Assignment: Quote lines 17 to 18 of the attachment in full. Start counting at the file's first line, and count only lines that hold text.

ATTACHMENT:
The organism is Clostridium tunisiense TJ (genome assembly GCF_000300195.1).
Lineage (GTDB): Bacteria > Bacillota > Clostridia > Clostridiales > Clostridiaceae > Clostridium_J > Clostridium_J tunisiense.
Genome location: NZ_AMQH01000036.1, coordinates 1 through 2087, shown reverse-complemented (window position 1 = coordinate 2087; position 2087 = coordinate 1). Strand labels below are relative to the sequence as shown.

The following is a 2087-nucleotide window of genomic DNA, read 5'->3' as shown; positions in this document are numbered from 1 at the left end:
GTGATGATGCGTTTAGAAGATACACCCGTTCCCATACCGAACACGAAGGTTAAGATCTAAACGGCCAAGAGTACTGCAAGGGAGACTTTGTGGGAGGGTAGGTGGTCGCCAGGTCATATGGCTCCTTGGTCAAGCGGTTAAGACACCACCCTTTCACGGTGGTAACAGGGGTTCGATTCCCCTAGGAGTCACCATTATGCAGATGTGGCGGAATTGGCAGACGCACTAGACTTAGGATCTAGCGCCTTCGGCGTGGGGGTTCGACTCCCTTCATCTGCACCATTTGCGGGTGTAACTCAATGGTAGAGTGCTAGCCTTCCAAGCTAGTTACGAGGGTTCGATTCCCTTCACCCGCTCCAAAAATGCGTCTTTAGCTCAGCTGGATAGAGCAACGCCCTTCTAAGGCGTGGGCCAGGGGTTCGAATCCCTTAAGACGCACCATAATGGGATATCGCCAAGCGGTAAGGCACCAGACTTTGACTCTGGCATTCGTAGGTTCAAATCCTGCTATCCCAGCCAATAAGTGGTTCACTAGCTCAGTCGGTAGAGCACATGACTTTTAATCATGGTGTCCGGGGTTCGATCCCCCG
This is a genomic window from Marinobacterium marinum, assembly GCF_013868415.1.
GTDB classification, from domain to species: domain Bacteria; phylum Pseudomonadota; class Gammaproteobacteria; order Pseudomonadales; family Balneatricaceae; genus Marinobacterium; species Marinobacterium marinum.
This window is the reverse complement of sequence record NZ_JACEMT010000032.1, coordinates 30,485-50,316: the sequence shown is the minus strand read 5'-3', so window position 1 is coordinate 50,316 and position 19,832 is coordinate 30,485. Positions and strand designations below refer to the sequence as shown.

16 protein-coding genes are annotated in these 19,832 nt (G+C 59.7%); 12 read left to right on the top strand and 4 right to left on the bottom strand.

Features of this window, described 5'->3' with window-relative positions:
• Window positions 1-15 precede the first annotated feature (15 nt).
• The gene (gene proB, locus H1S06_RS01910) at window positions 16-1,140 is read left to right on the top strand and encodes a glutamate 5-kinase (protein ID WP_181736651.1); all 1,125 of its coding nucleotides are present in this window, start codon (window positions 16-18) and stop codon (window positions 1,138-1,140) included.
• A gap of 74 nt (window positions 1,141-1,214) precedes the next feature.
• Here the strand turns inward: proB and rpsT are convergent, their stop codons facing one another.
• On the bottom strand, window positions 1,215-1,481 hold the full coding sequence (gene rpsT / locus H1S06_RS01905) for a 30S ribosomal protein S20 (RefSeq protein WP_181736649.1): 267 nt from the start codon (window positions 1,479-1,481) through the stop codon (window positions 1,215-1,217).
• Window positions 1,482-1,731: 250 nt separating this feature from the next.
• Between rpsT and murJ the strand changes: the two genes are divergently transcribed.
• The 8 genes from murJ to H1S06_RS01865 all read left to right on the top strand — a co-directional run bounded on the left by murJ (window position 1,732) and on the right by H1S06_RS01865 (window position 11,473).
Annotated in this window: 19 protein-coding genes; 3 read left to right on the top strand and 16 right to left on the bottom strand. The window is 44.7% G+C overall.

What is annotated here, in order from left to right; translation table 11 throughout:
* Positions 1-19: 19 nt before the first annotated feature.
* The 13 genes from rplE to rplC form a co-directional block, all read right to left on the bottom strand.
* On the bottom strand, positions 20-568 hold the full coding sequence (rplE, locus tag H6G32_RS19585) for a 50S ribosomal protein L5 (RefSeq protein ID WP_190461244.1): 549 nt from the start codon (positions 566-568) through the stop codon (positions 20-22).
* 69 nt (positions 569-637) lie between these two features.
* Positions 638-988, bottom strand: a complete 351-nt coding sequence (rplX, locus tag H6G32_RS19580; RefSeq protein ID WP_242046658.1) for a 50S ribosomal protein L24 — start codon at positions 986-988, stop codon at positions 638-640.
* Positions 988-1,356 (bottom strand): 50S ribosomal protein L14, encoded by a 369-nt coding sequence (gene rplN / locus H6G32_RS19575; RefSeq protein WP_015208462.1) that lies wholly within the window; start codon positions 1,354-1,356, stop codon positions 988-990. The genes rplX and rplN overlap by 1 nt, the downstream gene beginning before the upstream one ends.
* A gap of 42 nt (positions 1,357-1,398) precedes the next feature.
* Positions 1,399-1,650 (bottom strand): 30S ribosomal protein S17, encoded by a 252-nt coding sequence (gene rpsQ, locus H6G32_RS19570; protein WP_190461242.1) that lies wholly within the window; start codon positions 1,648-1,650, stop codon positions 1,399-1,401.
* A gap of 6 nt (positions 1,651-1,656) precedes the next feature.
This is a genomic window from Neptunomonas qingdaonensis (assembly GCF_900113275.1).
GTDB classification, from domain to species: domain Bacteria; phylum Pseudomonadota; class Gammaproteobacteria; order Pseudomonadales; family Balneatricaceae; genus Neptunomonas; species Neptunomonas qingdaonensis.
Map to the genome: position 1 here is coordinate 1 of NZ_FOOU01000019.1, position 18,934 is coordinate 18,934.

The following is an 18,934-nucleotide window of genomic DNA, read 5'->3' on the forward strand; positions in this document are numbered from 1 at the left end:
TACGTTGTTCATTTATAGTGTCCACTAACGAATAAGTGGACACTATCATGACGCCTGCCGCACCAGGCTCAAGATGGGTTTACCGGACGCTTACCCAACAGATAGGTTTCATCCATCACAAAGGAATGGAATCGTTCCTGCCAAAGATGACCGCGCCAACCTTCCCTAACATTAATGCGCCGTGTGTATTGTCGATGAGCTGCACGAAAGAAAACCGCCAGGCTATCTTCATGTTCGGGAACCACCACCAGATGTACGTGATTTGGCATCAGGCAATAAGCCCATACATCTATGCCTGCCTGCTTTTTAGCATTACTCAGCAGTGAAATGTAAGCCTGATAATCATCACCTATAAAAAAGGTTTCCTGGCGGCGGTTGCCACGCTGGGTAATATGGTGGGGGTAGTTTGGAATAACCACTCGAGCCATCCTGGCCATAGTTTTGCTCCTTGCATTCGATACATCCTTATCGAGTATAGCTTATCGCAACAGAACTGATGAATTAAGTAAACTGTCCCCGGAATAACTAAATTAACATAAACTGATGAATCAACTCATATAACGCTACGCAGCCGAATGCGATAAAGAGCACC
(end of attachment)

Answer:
• Between rpsT and murJ the strand changes: the two genes are divergently transcribed.
• The 8 genes from murJ to H1S06_RS01865 all read left to right on the top strand — a co-directional run bounded on the left by murJ (window position 1,732) and on the right by H1S06_RS01865 (window position 11,473).